As noted in the report, the PLAN is “speeding up the transition of its tasks from defense on the near seas to protection missions on the far seas.”
The map of PLAN forces provides an updated count of the types of vessels assigned to each of its three fleets, based in the PLA’s Northern, Eastern, and Southern theaters.
The PLAN’s Eastern Theater Navy saw the most change, adding seven ships, (one frigate, five corvettes, and one amphibious transport dock), while losing 10 (eight missile patrol craft and two medium landing ships), though the report doesn’t say whether those ships were decommissioned, reassigned, or removed for some other reason.
The Northern Theater Navy added five ships (one cruiser, two destroyers, and two corvettes) and lost five (two medium landing ships and three missile patrol craft).
The Southern Theater Navy added three vessels (two nuclear-powered attack submarines and one amphibious transport dock) and lost 17 (one destroyer, four frigates, three tank landing ships, one medium landing ship, and eight missile patrol craft).
Last year, China launched its second Type 075 amphibious assault ship and commissioned its first Type 055 destroyer, which the Pentagon classifies as a cruiser because of its massive armament of 112 missiles. In 2021, China launched its third Type 075 and commissioned two more Type 055s.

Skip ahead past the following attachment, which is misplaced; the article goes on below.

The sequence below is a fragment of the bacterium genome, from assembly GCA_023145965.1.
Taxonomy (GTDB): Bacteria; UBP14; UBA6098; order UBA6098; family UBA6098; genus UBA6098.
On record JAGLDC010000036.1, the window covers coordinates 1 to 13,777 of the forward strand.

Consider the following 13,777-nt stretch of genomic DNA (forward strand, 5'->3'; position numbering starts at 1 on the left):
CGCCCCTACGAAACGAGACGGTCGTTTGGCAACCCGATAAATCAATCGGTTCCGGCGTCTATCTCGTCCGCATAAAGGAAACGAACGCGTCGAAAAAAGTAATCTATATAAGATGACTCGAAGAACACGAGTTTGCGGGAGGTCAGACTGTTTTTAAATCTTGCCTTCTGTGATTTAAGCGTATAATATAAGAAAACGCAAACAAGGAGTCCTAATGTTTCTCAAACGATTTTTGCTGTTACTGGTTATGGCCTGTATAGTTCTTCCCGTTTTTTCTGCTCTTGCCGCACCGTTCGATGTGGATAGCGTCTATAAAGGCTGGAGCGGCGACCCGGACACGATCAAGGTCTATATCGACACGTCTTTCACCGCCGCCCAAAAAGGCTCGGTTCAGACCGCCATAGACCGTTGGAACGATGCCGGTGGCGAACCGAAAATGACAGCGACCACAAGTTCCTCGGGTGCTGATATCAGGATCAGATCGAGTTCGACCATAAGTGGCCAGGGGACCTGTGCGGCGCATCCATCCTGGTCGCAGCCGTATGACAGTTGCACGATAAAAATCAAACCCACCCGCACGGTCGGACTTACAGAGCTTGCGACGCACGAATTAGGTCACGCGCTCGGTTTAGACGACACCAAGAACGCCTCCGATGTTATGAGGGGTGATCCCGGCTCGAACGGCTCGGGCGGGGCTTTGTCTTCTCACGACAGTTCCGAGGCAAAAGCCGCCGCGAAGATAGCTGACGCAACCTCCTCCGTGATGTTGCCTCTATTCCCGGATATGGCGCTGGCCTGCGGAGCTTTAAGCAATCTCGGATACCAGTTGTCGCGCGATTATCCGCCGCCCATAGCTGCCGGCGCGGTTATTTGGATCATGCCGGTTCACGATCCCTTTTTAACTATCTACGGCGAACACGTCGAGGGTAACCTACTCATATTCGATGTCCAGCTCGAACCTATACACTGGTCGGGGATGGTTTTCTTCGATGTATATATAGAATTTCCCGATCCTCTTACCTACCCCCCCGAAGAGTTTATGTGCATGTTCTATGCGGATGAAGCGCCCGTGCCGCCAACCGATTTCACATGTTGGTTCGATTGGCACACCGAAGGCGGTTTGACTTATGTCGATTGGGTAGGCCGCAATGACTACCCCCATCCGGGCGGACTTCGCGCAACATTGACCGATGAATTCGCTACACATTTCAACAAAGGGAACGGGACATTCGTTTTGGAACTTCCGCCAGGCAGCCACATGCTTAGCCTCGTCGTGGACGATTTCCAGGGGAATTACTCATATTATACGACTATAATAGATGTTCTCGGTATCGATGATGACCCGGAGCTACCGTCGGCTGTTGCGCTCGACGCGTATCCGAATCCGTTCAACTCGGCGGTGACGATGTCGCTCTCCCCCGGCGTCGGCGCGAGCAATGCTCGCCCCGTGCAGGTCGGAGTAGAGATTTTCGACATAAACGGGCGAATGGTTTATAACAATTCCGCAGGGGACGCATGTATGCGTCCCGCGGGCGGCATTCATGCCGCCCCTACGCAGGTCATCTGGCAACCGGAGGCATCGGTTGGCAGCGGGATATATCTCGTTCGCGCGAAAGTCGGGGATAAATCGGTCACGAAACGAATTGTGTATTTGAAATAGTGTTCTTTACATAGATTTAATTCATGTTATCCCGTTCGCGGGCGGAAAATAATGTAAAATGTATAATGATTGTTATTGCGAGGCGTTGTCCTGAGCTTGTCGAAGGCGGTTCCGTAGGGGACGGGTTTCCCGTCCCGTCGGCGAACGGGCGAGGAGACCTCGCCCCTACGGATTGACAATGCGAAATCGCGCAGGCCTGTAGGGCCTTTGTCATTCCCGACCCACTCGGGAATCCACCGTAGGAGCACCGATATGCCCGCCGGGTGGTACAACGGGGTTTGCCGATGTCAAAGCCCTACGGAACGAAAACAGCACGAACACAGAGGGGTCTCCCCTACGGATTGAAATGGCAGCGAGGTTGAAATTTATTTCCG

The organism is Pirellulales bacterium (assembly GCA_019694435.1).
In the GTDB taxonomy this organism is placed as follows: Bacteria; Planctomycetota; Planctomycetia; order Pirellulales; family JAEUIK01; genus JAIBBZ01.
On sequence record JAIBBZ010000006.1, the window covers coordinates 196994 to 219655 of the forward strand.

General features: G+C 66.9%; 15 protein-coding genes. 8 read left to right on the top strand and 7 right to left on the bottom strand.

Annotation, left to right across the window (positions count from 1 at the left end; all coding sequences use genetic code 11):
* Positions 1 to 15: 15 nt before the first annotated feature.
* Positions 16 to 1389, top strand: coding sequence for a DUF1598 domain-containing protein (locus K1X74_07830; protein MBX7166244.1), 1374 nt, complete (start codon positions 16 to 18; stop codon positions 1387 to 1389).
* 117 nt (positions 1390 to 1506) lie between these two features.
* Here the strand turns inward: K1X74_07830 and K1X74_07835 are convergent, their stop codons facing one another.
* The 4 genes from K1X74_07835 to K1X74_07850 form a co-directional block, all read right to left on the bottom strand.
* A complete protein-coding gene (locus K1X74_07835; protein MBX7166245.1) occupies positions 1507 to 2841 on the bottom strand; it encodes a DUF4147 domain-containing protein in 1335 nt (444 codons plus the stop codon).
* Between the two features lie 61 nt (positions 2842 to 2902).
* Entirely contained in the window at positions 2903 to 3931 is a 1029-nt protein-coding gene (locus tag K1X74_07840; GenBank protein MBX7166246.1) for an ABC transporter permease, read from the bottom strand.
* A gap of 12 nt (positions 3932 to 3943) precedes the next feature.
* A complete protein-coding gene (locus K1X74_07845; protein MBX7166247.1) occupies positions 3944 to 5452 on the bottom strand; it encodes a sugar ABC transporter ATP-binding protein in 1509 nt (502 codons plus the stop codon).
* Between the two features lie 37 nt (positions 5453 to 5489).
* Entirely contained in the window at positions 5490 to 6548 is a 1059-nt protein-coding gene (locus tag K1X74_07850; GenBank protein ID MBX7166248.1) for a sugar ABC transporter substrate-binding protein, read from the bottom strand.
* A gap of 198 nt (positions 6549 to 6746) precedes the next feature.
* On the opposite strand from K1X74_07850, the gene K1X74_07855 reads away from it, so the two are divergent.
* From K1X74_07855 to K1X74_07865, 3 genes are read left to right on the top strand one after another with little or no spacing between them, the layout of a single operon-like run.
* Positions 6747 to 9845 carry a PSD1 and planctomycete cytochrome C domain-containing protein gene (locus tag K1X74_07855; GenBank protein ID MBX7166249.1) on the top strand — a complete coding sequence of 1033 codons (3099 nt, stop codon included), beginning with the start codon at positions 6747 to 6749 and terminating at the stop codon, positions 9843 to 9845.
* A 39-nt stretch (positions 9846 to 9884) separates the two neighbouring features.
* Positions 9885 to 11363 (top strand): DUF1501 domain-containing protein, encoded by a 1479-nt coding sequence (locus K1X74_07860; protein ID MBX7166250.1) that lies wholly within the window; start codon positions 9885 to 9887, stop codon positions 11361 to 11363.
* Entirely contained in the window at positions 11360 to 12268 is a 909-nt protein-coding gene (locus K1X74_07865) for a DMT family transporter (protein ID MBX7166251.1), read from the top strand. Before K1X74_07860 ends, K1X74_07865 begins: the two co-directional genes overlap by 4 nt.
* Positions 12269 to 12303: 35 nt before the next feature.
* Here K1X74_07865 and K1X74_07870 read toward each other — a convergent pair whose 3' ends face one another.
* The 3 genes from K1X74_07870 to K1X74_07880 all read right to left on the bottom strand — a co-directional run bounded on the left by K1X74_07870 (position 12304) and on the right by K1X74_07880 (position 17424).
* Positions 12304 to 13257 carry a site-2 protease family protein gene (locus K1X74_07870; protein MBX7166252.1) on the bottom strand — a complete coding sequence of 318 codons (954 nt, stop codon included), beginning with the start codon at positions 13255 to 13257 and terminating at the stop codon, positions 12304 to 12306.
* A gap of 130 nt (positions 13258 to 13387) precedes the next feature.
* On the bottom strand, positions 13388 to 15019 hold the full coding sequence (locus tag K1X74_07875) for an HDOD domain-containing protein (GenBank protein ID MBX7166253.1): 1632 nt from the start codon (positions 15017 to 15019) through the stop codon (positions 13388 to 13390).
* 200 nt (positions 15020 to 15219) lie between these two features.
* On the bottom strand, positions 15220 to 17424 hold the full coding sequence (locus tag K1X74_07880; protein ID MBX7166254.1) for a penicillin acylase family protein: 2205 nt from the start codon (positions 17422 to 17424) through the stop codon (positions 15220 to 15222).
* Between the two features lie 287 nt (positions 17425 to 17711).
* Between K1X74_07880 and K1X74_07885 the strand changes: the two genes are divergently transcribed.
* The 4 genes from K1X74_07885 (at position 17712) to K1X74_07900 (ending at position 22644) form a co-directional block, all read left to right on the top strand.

The PLAN’s Marine Corps, made up of about 40,000 marines in eight brigades, graduated its first domestically trained ship-borne aircraft pilots in 2020 and continues to mechanize.
China plans on increasing its overall fleet size to 420 vessels by 2025 and 460 by 2030.
PLA Air Force and naval aviation
China’s air force, officially called the People’s Liberation Army Air Force, and the PLAN’s aircraft make up the largest aviation force in the Indo-Pacific region and the third largest in the world.
The report indicates that the PLAAF and PLAN have grown their fleets to more than 2,800, not including drones and trainer aircraft.
About 2,250 of those are combat aircraft, at least 1,800 of which are fighters — up from 1,500 in the last report — with more than 800 of them considered fourth-generation jets.
The map shows the creation of an additional bomber brigade in the PLA’s Central Theater and an additional naval aviation brigade HQ in the Northern Theater.
In 2019, China unveiled the H-6N, a version of its H-6 bomber that carries a potentially nuclear-armed air-launched ballistic missile under its fuselage and is capable of air-to-air refueling.
Now officially in service, an H-6N was spotted carrying what is believed to be a hypersonic missile in October 2020, raising concerns that China is improving its nascent nuclear triad.
The PLAAF’s Airborne Corps — an airborne unit similar to US paratrooper units — is made up of six combined-arms brigades, with three classified as light motorized, two as mechanized, and one as air assault.
The increasing sophistication and number of aircraft and weaponry in the PLAAF arsenal led the Pentagon to caution that it “is rapidly catching up to Western air forces,” a trend that is “gradually eroding longstanding and significant U.S. military technical advantages.”